Normal urine is clear with a slight tint of yellow, often referred to as “straw colored.” How much yellow color is present fluctuates with the amount of water in the body. A person who is well-hydrated and drinks six to eight glasses of water per day typically has light yellow urine. A person who drinks less water than they should may have a darker yellow urine.
Also Know As: Urinery Apperance,
Unusual appearance of urine
Cloudy urine: The urine may be cloudy due to sediment in the urine, for retaining urine too long before going to the bathroom, prostate problems, sexually transmitted diseases such as gonorrhea and enlarged prostate. The infection can also cause the presence of white or red blood cells and pus, which can also cause turbidity.
Foamy urine: urine that looks foamy or bubbly is usually the result of a very strong urine flow. That can mean “pushing” harder than normal to make urine flow, or even high blood pressure. If it persists over time, you may want to have a urine test. Foamy urine may also be a sign of elevated protein in the urine, which may be a sign of a kidney problem.
Smell of urine: There are many reasons why urine may have a smell. Dehydration strengthens the urine, which can cause increased odor. Certain foods, such as asparagus, can make urine smell. There are also conditions that can cause an unusual smell in the urine, such as maple syrup urine disease (MSUD) that makes the urine smell like pancake syrup. The following are some conditions associated with particular urine odors:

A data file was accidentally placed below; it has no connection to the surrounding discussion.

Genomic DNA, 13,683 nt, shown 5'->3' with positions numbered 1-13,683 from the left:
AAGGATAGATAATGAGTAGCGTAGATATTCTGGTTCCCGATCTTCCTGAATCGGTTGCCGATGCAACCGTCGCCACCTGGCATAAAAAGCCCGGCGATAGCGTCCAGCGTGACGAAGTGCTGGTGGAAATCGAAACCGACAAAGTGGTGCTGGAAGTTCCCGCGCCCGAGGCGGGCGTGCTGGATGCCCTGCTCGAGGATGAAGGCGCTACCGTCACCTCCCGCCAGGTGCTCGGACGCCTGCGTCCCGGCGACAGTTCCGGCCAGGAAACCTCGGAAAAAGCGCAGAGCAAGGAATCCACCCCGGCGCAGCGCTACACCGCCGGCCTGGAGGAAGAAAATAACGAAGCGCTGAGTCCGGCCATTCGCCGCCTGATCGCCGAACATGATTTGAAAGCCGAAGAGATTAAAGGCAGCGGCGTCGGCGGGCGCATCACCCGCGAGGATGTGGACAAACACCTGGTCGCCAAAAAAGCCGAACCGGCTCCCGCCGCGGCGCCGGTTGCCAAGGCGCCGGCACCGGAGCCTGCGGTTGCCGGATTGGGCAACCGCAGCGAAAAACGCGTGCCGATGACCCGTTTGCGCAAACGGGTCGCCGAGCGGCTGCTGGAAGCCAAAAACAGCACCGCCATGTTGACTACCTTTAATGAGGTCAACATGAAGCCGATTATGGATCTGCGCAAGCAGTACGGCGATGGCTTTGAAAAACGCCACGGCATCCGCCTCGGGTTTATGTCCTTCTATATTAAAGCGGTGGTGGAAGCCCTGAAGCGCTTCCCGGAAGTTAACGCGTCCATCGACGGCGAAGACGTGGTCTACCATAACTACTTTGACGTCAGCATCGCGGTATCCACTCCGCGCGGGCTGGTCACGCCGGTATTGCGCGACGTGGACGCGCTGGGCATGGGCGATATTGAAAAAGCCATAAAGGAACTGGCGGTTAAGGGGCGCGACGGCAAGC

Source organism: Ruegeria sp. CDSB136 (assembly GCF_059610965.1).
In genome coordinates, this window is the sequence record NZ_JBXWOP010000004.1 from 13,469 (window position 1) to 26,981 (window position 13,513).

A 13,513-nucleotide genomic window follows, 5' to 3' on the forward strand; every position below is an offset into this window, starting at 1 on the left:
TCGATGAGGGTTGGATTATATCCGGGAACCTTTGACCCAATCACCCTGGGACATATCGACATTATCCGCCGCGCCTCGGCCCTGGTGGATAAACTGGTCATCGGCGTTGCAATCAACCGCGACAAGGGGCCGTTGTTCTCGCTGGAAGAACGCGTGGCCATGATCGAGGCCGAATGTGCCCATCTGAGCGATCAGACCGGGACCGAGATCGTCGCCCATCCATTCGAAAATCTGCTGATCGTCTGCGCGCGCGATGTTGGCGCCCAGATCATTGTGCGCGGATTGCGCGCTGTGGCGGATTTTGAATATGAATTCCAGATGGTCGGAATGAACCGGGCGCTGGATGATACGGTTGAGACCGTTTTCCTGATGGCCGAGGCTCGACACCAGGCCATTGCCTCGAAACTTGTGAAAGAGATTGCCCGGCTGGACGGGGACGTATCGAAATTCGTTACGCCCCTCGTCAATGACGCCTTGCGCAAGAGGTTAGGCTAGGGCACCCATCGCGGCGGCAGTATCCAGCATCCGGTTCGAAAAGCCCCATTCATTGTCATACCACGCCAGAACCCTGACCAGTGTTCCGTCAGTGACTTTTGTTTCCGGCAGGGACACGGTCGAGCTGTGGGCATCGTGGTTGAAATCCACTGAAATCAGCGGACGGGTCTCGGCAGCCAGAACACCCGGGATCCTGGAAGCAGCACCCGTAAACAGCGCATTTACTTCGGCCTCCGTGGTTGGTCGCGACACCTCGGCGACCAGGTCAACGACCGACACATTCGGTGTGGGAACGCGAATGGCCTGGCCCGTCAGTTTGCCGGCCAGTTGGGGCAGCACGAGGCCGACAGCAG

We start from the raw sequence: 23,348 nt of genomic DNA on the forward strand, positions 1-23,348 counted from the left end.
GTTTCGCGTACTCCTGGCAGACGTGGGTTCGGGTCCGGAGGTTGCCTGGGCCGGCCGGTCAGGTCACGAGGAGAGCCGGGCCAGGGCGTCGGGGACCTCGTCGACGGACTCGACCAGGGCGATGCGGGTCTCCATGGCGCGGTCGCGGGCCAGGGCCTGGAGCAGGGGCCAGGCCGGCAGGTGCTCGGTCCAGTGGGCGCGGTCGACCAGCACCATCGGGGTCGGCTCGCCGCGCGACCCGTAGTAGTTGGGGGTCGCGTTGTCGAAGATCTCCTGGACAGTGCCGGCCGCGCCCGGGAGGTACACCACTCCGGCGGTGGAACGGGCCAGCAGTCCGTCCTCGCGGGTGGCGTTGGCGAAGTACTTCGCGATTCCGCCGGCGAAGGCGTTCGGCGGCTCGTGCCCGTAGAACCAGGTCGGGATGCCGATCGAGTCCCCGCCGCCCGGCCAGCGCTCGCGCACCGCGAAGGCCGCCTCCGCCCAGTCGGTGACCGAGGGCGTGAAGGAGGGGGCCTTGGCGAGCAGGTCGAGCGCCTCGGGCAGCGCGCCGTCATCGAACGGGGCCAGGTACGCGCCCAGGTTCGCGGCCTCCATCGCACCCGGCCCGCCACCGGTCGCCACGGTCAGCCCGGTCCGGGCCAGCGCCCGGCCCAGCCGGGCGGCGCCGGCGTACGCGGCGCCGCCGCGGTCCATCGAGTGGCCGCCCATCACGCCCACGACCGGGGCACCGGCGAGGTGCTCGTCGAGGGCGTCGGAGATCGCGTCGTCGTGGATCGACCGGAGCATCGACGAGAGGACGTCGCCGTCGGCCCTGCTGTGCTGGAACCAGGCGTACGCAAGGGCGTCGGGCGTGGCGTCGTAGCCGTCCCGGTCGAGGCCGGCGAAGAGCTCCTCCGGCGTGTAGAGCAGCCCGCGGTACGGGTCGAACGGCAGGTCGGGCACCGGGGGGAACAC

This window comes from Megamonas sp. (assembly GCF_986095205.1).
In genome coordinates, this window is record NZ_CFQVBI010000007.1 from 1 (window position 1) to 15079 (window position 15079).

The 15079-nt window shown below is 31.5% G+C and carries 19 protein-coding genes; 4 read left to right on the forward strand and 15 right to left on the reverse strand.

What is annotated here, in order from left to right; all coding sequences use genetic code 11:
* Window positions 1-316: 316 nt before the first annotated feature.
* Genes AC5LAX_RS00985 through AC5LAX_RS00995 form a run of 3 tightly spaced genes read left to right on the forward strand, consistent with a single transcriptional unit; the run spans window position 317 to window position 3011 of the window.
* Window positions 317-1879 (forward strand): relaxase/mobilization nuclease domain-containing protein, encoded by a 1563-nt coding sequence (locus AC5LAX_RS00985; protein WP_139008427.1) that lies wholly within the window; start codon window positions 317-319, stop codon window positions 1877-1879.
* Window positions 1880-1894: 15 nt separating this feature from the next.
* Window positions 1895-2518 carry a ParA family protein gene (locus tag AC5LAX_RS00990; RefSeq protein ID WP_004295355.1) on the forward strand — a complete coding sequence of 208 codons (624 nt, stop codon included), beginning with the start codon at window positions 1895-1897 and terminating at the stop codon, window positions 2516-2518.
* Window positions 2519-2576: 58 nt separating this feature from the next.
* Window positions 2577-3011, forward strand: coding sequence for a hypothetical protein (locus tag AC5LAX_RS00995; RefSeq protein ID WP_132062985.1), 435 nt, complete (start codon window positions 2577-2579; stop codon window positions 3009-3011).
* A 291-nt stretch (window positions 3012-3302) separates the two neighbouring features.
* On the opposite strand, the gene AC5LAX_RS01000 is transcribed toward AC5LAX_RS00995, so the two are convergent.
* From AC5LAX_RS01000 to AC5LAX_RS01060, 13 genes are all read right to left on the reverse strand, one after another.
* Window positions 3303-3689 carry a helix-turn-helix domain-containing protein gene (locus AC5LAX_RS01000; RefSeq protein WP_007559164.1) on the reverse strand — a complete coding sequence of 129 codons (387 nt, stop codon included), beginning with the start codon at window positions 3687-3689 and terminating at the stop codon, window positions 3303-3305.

- Sweet smelling urine may indicate diabetes.
- Smoky-smelling urine is often the result of liver disease or liver failure.
- Smelly urine is usually associated with the presence of a urinary tract infection.
In general, the smell of urine should be worrying if it persists without explanation or if it is of a dirty nature. If it is related to food or due to dehydration, it should pass throughout the day as you drink water and the urine returns to normal.
Blue / green urine: This is most often caused by the presence of food coloring. Strongly colored foods, such as dark blue frosting, can cause a change in the color of urine, just like asparagus. Green urine may also indicate the presence of pseudomonas bacteria, a very rare condition called porphyria, or dyes used for medical tests.
It is known that some medications, such as Propofol, Tagamet, methylene blue, amitriptyline and Indocin, cause a bluish-green urine color. This is not usually a sign of a kidney problem, but it can still be alarming for the unsuspecting patient taking these medications.
There is a rare inherited condition that increases calcium levels and can cause blue urine, commonly known as “blue diaper syndrome.”
Amber or brown urine: the most common cause of dark urine is dehydration, with darkening of the urine as dehydration worsens, but this color can also be the result of kidney or liver disease. Rhabdomyolysis, a condition that results from muscle damage, can also darken urine that is often referred to as “tea color.” Fava beans and rhubarb can also cause dark urine.